Tao Zhang, Fen Qiu
Department of Pharmacy, The Second Affiliated Hospital of Shandong University of Chinese Medicine, Jinan, Shandong, China (mainland)
Med Sci Monit 2020; 26:e924453
Available online: 2020-07-03
Type 2 diabetes (T2D) is characterized by ß-cell dysfunction and insulin resistance. Icariin (ICA), a flavonoid from Epimedium, possesses anti-diabetic and anti-inflammatory properties. However, it is unclear whether ICA acts on pancreatic ß-cells. The present study was designed to explore the effects and latent mechanism of ICA on uric acid (UA)-stimulated pancreatic b-cell dysfunction.
MATERIAL AND METHODS: Min6 cells were exposed to various concentrations of ICA for 24 h, and cell viability was assessed by MTT assays. Min6 cells were treated with ICA for 2 h, followed by 5 mg/dl UA for 24 h, and cell viability, apoptosis, apoptosis-associated protein levels and insulin secretion were assessed by MTT, flow cytometry, western blotting and glucose-stimulated insulin secretion assays, respectively. The effects of ICA and UA on the PI3K/Akt pathway were also analyzed by western blotting, as were the effects of the specific PI3K/Akt inhibitor LY294002.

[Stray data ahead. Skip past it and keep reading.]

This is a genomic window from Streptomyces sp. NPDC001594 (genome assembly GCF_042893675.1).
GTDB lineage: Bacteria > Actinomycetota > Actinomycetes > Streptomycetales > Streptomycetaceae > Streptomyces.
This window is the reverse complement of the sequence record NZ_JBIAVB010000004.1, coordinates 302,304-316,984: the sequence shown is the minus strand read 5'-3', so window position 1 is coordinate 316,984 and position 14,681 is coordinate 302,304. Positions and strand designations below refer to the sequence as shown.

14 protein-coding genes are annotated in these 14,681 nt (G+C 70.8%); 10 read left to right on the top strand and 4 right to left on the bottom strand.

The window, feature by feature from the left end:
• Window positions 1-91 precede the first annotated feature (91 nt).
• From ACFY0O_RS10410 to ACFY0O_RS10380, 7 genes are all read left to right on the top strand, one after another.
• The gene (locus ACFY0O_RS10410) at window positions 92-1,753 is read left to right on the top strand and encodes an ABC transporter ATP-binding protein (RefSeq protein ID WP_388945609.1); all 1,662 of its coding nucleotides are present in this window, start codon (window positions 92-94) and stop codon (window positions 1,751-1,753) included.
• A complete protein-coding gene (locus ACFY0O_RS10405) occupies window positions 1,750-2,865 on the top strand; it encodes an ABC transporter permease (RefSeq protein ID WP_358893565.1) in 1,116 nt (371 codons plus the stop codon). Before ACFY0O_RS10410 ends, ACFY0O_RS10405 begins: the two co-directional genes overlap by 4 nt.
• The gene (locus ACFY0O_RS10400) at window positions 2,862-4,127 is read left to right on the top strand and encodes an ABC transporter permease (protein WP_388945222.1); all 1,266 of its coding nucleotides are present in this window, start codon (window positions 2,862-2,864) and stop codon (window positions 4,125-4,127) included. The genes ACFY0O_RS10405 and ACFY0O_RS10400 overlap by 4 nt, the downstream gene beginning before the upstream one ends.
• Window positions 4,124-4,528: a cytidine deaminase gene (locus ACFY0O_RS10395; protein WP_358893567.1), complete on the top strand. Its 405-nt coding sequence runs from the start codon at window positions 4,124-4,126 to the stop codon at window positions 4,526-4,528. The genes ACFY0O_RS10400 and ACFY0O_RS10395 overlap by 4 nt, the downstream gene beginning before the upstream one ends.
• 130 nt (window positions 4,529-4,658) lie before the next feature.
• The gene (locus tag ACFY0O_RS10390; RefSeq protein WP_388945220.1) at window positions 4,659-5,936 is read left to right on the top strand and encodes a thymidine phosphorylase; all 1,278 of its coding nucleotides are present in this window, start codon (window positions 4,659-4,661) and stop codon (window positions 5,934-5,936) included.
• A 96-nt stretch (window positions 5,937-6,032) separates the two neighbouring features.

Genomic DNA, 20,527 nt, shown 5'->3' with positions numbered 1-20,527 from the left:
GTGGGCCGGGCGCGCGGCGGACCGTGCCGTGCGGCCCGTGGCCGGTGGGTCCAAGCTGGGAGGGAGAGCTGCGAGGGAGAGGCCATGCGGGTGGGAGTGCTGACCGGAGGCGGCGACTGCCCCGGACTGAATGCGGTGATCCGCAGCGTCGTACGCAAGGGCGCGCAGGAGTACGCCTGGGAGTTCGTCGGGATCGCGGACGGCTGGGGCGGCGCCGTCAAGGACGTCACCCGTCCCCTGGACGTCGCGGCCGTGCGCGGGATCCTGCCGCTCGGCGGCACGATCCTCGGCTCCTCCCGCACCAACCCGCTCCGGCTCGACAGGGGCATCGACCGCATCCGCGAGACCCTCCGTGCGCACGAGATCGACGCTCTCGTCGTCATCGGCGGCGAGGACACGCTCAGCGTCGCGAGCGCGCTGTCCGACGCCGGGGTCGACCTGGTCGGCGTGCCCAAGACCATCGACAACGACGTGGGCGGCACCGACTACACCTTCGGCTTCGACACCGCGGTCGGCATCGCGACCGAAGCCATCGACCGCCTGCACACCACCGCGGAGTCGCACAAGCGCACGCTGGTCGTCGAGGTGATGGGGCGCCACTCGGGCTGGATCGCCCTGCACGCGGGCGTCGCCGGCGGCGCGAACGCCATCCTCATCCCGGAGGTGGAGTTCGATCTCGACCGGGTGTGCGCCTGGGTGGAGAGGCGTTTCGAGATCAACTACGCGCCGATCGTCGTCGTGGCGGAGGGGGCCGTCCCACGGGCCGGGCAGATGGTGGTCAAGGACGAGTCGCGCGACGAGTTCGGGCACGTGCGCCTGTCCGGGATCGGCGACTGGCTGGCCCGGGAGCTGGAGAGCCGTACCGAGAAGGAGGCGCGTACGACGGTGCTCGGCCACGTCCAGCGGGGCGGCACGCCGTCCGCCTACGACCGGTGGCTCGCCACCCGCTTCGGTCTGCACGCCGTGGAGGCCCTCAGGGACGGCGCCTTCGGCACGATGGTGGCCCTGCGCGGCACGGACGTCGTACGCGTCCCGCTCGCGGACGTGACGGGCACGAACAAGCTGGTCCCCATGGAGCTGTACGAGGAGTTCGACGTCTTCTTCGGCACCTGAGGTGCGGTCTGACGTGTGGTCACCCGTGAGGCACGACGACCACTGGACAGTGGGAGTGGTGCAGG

RESULTS: ICA was not cytotoxic toward Min6 cells. UA decreased Min6 cell viability, enhanced cell apoptosis and levels of cleaved caspase-3, and reduced pro-caspase3 levels and insulin secretion, with all of these effects reversed by ICA in a dose-dependent manner. UA inhibited the PI3K/AKT pathway, an effect reversed by ICA treatment. The specific PI3K/Akt inhibitor LY294002, however, reversed these effects of ICA on UA-treated Min6 cells.
CONCLUSIONS: ICA protected Min6 cell function, an effect likely mediated by the PI3K pathway. ICA may inhibit the progression of diabetes.
Keywords: Diabetes Mellitus, Insulin-Secreting Cells, Phosphatidylinositol 3-Kinases